James Fallows’ cover story in The Atlantic, How America Can Rise Again, is worth a read. He talks about the current round of historical declinism, and notes that in many measures the culture of the U.S. is still a strong asset:
The simplest measure of whether a culture is dominant is whether outsiders want to be part of it. At the height of the British Empire, colonial subjects from the Raj to Malaya to the Caribbean modeled themselves in part on Englishmen: Nehru and Lee Kuan Yew went to Cambridge, Gandhi, to University College, London. Ho Chi Minh wrote in French for magazines in Paris. These days the world is full of businesspeople, bureaucrats, and scientists who have trained in the United States.
Today’s China attracts outsiders too, but in a particular way. Many go for business opportunities; or because of cultural fascination; or, as my wife and I did, to be on the scene where something truly exciting was under way. The Haidian area of Beijing, seat of its universities, is dotted with the faces of foreigners who have come to master the language and learn the system. But true immigrants? People who want their children and grandchildren to grow up within this system? Although I met many foreigners who hope to stay in China indefinitely, in three years I encountered only two people who aspired to citizenship in the People’s Republic. From the physical rigors of a badly polluted and still-developing country, to the constraints on free expression and dissent, to the likely ongoing mediocrity of a university system that emphasizes volume of output over independence or excellence of research, the realities of China heavily limit the appeal of becoming Chinese. Because of its scale and internal diversity, China (like India) is a more racially open society than, say, Japan or Korea. But China has come nowhere near the feats of absorption and opportunity that make up much of America’s story, and it is very difficult to imagine that it could do so—well, ever.
But Fallows is far less sanguine about the state of the federal government, noting that “one thing I’ve never heard in my time overseas is ‘I wish we had a Senate like yours.’” The government’s stability and continuity, he argues, as ironically part of why it is so subpar today:
The most charitable statement of the problem is that the American government is a victim of its own success. It has survived in more or less recognizable form over more than two centuries—long enough to become mismatched to the real circumstances of the nation…
Every system strives toward durability, but as with human aging, longevity has a cost. The late economist Mancur Olson laid out the consequences of institutional aging in his 1982 book, The Rise and Decline of Nations. Year by year, he said, special-interest groups inevitably take bite after tiny bite out of the total national wealth. They do so through tax breaks, special appropriations, what we now call legislative “earmarks,” and other favors that are all easier to initiate than to cut off. No single nibble is that dramatic or burdensome, but over the decades they threaten to convert any stable democracy into a big, inefficient, favor-ridden state. In 1994, Jonathan Rauch updated Olson’s analysis and called this enfeebling pattern “demosclerosis,” in a book of that name. He defined the problem as “government’s progressive loss of the ability to adapt,” a process “like hardening of the arteries, which builds up stealthily over many years.”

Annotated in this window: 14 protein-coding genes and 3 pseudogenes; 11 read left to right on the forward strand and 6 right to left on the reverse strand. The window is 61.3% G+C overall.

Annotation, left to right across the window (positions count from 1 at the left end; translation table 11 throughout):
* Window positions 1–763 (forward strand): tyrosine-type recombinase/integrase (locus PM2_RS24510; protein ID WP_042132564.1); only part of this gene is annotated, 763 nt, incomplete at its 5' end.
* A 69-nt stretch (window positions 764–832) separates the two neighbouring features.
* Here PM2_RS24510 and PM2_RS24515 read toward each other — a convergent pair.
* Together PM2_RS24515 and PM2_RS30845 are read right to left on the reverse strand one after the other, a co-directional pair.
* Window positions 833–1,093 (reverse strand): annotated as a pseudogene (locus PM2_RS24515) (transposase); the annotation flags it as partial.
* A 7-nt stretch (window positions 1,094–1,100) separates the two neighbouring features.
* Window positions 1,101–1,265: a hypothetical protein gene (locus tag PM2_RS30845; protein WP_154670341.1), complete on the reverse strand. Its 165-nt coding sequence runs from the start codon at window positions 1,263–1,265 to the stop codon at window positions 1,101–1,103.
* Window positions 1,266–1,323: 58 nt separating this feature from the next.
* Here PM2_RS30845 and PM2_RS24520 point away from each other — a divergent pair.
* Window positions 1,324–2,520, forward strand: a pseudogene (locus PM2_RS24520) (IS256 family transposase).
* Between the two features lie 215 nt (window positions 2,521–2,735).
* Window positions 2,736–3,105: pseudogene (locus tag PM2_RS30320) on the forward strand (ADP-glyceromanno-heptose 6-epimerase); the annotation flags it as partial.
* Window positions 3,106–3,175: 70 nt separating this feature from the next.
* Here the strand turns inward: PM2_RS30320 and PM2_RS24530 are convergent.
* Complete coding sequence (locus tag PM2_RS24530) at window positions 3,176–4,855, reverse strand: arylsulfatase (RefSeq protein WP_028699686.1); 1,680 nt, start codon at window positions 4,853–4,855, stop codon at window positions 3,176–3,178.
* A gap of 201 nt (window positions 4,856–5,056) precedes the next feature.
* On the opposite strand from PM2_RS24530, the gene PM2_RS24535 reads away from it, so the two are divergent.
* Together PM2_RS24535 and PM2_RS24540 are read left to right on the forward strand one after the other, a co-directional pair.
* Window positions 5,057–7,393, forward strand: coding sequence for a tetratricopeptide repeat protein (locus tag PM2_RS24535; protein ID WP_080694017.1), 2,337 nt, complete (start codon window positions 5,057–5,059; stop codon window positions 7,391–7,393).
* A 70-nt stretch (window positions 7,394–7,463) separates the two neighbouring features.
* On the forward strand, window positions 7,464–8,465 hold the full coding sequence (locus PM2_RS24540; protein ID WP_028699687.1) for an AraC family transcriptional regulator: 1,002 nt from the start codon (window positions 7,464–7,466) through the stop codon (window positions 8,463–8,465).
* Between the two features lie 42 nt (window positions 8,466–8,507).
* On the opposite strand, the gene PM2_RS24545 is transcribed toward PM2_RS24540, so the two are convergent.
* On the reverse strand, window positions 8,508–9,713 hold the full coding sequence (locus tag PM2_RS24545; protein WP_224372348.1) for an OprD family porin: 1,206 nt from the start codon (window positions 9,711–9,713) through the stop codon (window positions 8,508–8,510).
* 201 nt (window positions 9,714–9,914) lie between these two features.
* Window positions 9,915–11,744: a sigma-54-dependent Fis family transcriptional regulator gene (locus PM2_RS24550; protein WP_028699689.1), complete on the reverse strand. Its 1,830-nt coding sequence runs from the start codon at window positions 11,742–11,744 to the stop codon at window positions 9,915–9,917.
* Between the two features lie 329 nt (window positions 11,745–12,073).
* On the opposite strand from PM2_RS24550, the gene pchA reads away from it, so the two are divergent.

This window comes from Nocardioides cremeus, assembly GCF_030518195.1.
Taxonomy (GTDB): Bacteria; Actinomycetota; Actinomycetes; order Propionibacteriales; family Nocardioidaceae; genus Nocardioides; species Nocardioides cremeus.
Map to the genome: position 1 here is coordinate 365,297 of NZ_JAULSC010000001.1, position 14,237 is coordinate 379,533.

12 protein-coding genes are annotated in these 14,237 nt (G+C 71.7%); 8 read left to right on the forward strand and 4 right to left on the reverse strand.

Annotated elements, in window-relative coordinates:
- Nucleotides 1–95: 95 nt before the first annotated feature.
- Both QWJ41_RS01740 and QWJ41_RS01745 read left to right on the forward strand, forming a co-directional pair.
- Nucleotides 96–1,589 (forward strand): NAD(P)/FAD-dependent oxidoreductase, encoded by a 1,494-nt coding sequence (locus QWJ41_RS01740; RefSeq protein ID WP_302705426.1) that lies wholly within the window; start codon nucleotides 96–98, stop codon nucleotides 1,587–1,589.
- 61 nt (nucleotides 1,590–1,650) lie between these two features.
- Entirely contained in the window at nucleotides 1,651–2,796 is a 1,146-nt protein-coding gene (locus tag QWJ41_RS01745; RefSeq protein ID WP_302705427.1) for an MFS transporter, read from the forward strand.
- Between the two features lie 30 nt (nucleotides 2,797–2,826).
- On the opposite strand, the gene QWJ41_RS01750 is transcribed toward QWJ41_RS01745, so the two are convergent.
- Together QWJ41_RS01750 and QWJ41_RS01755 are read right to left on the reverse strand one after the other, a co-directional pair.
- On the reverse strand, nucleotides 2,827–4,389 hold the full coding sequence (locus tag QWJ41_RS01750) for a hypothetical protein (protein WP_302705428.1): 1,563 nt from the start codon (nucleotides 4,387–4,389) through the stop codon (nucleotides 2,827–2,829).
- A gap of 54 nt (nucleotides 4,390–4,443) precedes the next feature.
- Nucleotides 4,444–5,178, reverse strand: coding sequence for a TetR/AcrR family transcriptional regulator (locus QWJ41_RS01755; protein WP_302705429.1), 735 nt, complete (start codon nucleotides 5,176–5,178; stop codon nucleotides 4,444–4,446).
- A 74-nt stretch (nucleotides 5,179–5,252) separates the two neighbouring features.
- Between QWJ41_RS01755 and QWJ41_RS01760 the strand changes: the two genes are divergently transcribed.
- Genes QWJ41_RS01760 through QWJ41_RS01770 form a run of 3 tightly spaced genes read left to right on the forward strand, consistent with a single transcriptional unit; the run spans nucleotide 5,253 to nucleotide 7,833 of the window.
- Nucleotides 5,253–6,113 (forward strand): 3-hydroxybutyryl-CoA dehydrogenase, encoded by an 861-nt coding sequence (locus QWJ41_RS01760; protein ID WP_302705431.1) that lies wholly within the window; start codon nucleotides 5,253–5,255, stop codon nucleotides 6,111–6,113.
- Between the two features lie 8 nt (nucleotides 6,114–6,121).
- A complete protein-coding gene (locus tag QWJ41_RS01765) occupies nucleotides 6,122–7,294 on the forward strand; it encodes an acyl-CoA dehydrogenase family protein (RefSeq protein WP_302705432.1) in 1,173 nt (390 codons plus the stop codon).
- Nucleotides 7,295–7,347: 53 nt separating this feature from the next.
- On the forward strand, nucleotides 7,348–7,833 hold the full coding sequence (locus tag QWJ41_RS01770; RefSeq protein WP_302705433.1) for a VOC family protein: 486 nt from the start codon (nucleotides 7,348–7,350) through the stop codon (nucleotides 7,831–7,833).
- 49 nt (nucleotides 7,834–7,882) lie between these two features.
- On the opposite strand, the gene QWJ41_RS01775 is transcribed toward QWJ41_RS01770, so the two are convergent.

Fallows cites specific problems, not that novel to people who care about such things: The fact that Senate votes are absurdly nonproportional to population, the overuse of the filibuster, the stasis of gerrymandering on state and federal levels. I would add to that a massive top-down complexity. Democracy is not well-served when the country’s highest governing bodies routinely pass laws that are too long for any one person to read.
What I find disappointing in all this is that some of these problems routinely disadvantage the left, but the left by and large doesn’t have much to say about them. If Senate representation actually gave enough votes to people living in large cities, we would’ve passed health care reform by now. But the left also generally loves centralized government solutions, so I suppose that makes it hard to argue that the centralized government we have now is deeply flawed.
As for how to fix these massive structural problems: Fallows doesn’t seem to believe it can be fixed, just that we’ll muddle through. And maybe that’s realistic, but it’s also pretty depressing to contemplate. Personally, I’d be happy if people in the more populous states continued a modified version of Grover Norquist’s work, shrinking the federal government and working to supplant as many services as possible at the state and inter-state level. The goal would not be to drown the federal government in Grover’s bathtub, but simply to participate less in a federal government that takes a lot of their taxes and gives them way less votes than Wyoming. That could conceivably lead to some Constitutional amendments that might rejigger the Senate somehow. It’s a pipe dream, obviously. But given enough time, the rot in U.S. government could destroy what’s special about U.S. society, so it’s probably not a bad time for a little brainstorming.